“According to this line of thinking, when black cultural nationalists murdered Bunchy Carter and John Huggins on the UCLA campus, no white person could support or condemn this atrocity because they could not be members of US or the Panthers, cultural nationalists or revolutionary nationalists. We don’t have to be Chinese to decide whether Mao Tse-Tung or Chiang Kai-Shek is a better leader of the Chinese people, to support one or condemn the other … Fanon put an end to the debate with the statement, ‘The only culture worth holding onto is revolutionary culture.’ But for those who don’t relate to his terminology, there will always be distinctions between those who move to serve the needs of the people (revolutionaries) and those who move to manipulate the people (cultural or reactionary nationalists like Papa Doc Duvalier and Tubman) and to replace the white oppressor with a black one.”

Part One:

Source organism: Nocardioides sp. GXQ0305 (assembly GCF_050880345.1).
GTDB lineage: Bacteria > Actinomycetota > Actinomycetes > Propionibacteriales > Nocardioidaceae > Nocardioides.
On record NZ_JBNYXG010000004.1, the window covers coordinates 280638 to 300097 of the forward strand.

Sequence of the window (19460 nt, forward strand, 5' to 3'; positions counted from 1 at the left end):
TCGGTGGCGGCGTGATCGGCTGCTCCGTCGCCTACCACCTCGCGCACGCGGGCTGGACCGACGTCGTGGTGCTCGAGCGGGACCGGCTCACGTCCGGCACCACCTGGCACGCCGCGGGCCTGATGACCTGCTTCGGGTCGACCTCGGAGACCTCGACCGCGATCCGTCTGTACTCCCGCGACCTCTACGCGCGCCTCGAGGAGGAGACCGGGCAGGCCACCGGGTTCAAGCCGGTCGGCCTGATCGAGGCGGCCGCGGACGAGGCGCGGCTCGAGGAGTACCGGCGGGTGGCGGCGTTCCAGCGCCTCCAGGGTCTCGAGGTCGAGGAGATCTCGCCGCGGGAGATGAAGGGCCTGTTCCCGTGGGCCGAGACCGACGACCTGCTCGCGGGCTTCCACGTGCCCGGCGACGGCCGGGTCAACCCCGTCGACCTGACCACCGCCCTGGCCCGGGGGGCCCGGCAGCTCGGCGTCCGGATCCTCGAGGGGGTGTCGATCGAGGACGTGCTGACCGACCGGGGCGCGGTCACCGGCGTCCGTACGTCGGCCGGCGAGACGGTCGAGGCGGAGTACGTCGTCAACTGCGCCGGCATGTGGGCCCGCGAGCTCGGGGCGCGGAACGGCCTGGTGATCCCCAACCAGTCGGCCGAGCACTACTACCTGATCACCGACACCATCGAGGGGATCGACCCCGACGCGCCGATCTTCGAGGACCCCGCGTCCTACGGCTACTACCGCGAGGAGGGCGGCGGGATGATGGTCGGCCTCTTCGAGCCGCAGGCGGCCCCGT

Such Panther positions are important because their newspapers reach deep into the ghetto. The Black Panther itself increasingly uses quotes from the Chinese or tough Chinese-style American speech. A comparison with Progressive Labor, a China-leaning American communist party and an enemy of the Panthers, is instructive on how one group can creatively adapt the ideas of a foreign revolutionary party while another lapses into dogmatism and infantile imitation. Many Panther chapters use Mao’s red book as a text, finding it useful to get members to read who have not read before. The military aspect of the party remains important but it is given less publicity than earlier. Breakfast programmes for ghetto children is a typical new technique being used to function governmentally in the community and to link up with the masses in the most basic way. The besieged Panthers are doing very well but increasingly they are getting solid ideological allies who agree with their basic positions. A conference was recently called by religious and liberal leaders to discuss the possibilities of black economic development. The black invitations committee selected the delegates so well that the conference was taken over by the participants and became an anti-capitalist conclave. James Foreman, the former SNCC theorist who has had some personal problems with the Panthers in the past, provided the basic position paper which called on the nation’s churches and synagogues to provide blacks with $500 000 000 to be used to establish communal enterprises in Detroit, Cleveland, Chicago and Washington, DC. The resolution was adopted by an overwhelming majority and a programme of forcefully entering churches during services was agreed upon. The first Sunday in May, Foreman made good on his pledge by taking over the pulpit at a fashionable NY church noted for its liberal congregation. Foreman’s attack on capitalism at the conference was absolute: